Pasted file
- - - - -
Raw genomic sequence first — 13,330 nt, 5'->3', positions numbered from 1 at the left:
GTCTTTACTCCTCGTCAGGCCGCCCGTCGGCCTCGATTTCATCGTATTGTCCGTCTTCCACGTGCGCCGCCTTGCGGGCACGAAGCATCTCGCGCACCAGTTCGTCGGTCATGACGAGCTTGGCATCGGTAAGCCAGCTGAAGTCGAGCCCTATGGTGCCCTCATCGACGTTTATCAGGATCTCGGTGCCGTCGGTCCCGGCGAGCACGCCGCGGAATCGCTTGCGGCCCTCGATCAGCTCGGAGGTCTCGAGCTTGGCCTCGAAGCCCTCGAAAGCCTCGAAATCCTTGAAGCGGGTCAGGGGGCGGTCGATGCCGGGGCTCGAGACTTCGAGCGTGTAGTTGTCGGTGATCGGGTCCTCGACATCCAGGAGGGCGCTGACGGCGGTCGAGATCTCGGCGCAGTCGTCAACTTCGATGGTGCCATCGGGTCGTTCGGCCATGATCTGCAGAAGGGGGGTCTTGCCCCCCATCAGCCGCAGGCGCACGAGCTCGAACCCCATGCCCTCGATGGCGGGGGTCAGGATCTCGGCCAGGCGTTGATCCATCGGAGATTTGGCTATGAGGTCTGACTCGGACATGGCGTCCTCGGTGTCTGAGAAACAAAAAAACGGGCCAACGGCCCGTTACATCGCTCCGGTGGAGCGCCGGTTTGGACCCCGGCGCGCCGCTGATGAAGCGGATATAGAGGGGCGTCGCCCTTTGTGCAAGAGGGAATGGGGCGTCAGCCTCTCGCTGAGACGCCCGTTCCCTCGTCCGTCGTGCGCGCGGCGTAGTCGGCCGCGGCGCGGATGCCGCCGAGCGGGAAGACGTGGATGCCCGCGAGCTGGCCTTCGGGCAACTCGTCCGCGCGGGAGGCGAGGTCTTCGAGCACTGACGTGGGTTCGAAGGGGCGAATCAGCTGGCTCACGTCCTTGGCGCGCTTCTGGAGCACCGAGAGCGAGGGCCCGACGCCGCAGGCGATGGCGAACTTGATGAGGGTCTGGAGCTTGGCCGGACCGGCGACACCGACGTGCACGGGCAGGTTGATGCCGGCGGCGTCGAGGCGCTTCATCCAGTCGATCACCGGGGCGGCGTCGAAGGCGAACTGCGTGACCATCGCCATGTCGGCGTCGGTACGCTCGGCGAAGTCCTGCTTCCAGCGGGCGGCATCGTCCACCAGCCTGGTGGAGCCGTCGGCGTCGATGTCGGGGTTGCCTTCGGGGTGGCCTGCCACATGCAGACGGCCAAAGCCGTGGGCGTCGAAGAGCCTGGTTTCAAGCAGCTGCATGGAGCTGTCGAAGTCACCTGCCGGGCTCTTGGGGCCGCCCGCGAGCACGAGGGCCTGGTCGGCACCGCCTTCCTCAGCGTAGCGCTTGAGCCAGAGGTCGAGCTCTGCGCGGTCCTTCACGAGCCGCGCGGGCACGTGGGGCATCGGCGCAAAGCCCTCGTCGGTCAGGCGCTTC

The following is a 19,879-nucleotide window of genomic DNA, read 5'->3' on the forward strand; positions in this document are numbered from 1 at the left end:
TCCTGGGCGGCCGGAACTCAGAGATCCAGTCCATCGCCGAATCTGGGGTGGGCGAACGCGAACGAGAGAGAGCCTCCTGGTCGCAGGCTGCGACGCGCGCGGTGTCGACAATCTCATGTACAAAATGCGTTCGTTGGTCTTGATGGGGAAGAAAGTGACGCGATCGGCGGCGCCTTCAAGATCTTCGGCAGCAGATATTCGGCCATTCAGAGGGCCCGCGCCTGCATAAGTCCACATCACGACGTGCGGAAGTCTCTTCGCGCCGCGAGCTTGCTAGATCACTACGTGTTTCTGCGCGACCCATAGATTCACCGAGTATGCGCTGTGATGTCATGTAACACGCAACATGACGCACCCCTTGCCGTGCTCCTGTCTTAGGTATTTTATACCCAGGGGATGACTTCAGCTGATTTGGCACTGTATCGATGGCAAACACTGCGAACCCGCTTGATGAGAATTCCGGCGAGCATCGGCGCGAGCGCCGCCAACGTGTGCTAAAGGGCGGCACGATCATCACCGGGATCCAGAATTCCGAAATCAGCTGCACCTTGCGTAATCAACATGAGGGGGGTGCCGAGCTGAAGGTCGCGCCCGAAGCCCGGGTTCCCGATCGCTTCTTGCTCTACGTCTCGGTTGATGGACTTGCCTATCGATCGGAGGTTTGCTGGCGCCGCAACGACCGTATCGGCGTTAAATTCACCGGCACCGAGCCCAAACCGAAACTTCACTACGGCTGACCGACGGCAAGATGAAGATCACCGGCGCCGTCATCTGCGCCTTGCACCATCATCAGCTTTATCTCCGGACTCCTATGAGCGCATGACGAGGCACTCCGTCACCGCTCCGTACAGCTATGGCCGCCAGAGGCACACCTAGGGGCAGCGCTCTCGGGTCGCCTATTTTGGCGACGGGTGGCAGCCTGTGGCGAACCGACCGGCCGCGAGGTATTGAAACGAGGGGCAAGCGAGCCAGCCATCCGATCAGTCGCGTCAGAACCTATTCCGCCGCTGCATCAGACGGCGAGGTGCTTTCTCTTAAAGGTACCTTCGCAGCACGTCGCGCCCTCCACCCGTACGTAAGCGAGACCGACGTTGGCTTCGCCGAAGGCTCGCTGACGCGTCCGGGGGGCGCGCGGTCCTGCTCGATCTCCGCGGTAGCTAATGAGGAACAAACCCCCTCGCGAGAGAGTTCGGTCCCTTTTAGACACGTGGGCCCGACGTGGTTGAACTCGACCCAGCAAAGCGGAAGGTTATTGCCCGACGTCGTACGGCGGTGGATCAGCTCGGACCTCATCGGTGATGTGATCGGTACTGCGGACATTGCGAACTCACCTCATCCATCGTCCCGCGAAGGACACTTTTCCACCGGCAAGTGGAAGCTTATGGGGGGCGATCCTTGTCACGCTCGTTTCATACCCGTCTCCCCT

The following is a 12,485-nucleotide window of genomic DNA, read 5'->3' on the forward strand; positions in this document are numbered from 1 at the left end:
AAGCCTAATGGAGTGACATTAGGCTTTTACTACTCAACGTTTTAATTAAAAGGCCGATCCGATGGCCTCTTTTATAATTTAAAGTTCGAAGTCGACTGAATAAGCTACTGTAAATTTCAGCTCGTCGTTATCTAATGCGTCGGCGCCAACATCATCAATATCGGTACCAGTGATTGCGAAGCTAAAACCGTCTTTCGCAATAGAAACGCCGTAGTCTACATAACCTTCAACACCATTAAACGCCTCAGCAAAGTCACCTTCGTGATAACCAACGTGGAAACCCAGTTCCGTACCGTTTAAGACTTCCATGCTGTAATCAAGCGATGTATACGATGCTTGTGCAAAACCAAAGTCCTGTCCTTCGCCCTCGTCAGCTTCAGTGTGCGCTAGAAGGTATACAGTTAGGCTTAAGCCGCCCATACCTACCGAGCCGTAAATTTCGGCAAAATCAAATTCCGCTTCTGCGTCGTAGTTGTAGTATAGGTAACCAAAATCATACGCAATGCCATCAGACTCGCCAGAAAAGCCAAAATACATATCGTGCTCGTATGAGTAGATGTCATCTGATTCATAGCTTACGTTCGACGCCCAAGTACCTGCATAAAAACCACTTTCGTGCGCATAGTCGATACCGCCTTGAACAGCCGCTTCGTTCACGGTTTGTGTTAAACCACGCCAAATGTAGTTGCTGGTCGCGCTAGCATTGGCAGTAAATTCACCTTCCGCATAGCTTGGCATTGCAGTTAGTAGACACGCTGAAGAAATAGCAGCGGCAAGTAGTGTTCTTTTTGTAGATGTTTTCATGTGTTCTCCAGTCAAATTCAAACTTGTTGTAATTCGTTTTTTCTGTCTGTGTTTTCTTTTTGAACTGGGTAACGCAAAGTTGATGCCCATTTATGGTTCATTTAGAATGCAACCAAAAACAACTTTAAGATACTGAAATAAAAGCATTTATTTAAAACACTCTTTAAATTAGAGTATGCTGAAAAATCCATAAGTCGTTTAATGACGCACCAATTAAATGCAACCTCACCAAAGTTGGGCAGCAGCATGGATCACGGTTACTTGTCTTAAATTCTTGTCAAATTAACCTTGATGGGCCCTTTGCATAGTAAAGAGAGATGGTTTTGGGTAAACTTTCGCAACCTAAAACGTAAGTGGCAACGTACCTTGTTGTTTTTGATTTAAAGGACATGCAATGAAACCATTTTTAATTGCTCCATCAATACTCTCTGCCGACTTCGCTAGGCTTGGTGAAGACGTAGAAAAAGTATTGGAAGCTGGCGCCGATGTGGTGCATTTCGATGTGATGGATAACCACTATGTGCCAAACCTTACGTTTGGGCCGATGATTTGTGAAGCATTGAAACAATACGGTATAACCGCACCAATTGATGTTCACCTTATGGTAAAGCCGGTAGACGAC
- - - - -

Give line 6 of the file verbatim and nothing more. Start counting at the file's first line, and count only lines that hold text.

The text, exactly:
AAGCCTAATGGAGTGACATTAGGCTTTTACTACTCAACGTTTTAATTAAAAGGCCGATCCGATGGCCTCTTTTATAATTTAAAGTTCGAAGTCGACTGAATAAGCTACTGTAAATTTCAGCTCGTCGTTATCTAATGCGTCGGCGCCAACATCATCAATATCGGTACCAGTGATTGCGAAGCTAAAACCGTCTTTCGCAATAGAAACGCCGTAGTCTACATAACCTTCAACACCATTAAACGCCTCAGCAAAGTCACCTTCGTGATAACCAACGTGGAAACCCAGTTCCGTACCGTTTAAGACTTCCATGCTGTAATCAAGCGATGTATACGATGCTTGTGCAAAACCAAAGTCCTGTCCTTCGCCCTCGTCAGCTTCAGTGTGCGCTAGAAGGTATACAGTTAGGCTTAAGCCGCCCATACCTACCGAGCCGTAAATTTCGGCAAAATCAAATTCCGCTTCTGCGTCGTAGTTGTAGTATAGGTAACCAAAATCATACGCAATGCCATCAGACTCGCCAGAAAAGCCAAAATACATATCGTGCTCGTATGAGTAGATGTCATCTGATTCATAGCTTACGTTCGACGCCCAAGTACCTGCATAAAAACCACTTTCGTGCGCATAGTCGATACCGCCTTGAACAGCCGCTTCGTTCACGGTTTGTGTTAAACCACGCCAAATGTAGTTGCTGGTCGCGCTAGCATTGGCAGTAAATTCACCTTCCGCATAGCTTGGCATTGCAGTTAGTAGACACGCTGAAGAAATAGCAGCGGCAAGTAGTGTTCTTTTTGTAGATGTTTTCATGTGTTCTCCAGTCAAATTCAAACTTGTTGTAATTCGTTTTTTCTGTCTGTGTTTTCTTTTTGAACTGGGTAACGCAAAGTTGATGCCCATTTATGGTTCATTTAGAATGCAACCAAAAACAACTTTAAGATACTGAAATAAAAGCATTTATTTAAAACACTCTTTAAATTAGAGTATGCTGAAAAATCCATAAGTCGTTTAATGACGCACCAATTAAATGCAACCTCACCAAAGTTGGGCAGCAGCATGGATCACGGTTACTTGTCTTAAATTCTTGTCAAATTAACCTTGATGGGCCCTTTGCATAGTAAAGAGAGATGGTTTTGGGTAAACTTTCGCAACCTAAAACGTAAGTGGCAACGTACCTTGTTGTTTTTGATTTAAAGGACATGCAATGAAACCATTTTTAATTGCTCCATCAATACTCTCTGCCGACTTCGCTAGGCTTGGTGAAGACGTAGAAAAAGTATTGGAAGCTGGCGCCGATGTGGTGCATTTCGATGTGATGGATAACCACTATGTGCCAAACCTTACGTTTGGGCCGATGATTTGTGAAGCATTGAAACAATACGGTATAACCGCACCAATTGATGTTCACCTTATGGTAAAGCCGGTAGACGAC